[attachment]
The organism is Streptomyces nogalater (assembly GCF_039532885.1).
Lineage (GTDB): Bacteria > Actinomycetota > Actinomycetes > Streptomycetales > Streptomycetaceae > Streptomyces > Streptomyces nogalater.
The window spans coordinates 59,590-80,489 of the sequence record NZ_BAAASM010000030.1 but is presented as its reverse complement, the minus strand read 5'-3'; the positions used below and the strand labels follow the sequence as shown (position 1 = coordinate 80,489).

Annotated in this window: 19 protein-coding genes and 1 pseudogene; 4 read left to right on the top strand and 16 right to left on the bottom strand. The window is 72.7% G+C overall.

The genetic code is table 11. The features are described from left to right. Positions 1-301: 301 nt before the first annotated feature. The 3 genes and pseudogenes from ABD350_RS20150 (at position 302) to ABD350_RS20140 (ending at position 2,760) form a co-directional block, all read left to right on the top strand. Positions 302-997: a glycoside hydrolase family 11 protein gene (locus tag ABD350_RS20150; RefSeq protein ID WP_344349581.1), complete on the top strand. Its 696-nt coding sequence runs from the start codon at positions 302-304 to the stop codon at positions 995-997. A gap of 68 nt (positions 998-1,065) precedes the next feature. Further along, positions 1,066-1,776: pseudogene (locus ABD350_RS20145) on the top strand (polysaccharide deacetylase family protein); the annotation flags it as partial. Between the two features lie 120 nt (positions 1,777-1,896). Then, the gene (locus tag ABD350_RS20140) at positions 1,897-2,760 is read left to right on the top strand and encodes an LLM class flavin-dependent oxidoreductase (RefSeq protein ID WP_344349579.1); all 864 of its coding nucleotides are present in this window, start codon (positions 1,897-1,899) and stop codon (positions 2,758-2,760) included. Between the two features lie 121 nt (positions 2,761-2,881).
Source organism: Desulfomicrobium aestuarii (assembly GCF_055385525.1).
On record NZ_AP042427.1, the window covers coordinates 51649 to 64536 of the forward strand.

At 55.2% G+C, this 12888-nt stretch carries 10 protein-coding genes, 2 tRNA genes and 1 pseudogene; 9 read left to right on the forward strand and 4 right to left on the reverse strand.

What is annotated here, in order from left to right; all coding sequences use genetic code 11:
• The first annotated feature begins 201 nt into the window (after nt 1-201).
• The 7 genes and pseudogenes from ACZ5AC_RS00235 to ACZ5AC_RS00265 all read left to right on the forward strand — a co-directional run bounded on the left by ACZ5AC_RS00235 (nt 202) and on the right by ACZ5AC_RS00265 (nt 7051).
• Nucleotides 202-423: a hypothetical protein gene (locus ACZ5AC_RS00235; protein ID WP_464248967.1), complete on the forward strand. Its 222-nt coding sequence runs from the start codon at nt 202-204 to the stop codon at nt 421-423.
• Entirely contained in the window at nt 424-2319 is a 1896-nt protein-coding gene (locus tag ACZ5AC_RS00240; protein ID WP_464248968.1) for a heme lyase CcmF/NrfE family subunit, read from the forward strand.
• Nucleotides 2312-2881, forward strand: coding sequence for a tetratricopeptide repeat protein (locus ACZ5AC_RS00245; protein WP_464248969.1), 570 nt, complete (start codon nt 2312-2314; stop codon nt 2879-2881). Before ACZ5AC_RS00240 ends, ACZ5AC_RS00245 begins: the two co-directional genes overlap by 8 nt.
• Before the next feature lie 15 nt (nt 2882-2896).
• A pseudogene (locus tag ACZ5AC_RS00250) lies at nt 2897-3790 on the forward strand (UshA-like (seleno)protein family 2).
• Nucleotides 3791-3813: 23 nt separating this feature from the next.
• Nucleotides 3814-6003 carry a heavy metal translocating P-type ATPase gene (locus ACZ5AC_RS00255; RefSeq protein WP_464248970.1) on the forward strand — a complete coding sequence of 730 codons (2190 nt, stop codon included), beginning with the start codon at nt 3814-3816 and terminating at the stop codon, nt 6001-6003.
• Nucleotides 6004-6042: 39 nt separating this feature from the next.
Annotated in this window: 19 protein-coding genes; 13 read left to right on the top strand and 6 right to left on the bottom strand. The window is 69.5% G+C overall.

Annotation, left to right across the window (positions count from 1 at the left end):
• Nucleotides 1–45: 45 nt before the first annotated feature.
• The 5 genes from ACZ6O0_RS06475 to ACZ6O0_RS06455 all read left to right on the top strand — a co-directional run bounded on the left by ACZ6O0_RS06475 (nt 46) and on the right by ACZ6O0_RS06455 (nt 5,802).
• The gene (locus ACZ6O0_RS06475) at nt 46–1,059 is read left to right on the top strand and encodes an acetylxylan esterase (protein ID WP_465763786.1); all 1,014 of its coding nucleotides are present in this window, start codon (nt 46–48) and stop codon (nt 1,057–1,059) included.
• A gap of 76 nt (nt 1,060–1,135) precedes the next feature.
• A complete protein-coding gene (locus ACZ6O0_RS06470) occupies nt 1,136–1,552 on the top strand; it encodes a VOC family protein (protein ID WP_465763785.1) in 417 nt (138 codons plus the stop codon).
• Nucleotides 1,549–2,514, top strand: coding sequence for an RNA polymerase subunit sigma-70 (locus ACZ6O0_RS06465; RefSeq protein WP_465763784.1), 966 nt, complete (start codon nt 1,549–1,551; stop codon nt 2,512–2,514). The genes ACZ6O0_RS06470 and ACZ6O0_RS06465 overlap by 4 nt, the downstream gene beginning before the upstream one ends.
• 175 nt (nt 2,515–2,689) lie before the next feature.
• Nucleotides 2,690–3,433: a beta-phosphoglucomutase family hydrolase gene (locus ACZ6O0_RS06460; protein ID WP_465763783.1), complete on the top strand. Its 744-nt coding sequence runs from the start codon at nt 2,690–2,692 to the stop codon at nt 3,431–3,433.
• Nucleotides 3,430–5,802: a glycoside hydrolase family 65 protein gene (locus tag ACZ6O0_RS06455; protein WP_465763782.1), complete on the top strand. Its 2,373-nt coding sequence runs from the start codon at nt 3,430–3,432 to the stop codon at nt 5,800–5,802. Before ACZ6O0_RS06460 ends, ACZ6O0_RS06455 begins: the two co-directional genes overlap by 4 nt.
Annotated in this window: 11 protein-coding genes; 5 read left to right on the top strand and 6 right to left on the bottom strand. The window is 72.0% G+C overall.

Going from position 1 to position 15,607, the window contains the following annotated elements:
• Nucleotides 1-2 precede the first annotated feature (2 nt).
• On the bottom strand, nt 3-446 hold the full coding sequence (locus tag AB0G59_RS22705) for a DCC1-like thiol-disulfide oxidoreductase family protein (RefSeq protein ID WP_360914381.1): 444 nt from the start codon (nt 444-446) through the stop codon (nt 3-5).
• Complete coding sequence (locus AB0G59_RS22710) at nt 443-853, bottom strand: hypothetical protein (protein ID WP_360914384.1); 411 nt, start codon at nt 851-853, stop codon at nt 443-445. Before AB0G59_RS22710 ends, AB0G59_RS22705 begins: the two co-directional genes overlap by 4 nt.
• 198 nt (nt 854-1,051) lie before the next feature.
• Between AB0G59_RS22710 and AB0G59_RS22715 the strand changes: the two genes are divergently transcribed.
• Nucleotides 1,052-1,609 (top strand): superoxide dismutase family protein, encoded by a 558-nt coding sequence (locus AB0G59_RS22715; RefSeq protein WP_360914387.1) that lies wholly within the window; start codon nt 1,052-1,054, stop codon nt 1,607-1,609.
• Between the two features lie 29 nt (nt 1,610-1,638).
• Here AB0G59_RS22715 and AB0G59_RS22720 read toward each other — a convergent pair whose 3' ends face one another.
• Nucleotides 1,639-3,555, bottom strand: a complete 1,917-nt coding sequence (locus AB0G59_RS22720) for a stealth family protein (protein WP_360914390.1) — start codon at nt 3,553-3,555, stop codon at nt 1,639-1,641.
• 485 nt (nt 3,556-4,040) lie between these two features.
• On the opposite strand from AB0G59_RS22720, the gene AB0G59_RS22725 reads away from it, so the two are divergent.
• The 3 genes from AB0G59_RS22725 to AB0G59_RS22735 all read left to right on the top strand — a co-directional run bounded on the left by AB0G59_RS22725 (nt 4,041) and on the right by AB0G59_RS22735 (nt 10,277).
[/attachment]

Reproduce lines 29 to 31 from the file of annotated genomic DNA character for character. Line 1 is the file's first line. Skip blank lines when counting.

• Nucleotides 2,690–3,433: a beta-phosphoglucomutase family hydrolase gene (locus ACZ6O0_RS06460; protein ID WP_465763783.1), complete on the top strand. Its 744-nt coding sequence runs from the start codon at nt 2,690–2,692 to the stop codon at nt 3,431–3,433.
• Nucleotides 3,430–5,802: a glycoside hydrolase family 65 protein gene (locus tag ACZ6O0_RS06455; protein WP_465763782.1), complete on the top strand. Its 2,373-nt coding sequence runs from the start codon at nt 3,430–3,432 to the stop codon at nt 5,800–5,802. Before ACZ6O0_RS06460 ends, ACZ6O0_RS06455 begins: the two co-directional genes overlap by 4 nt.
Annotated in this window: 11 protein-coding genes; 5 read left to right on the top strand and 6 right to left on the bottom strand. The window is 72.0% G+C overall.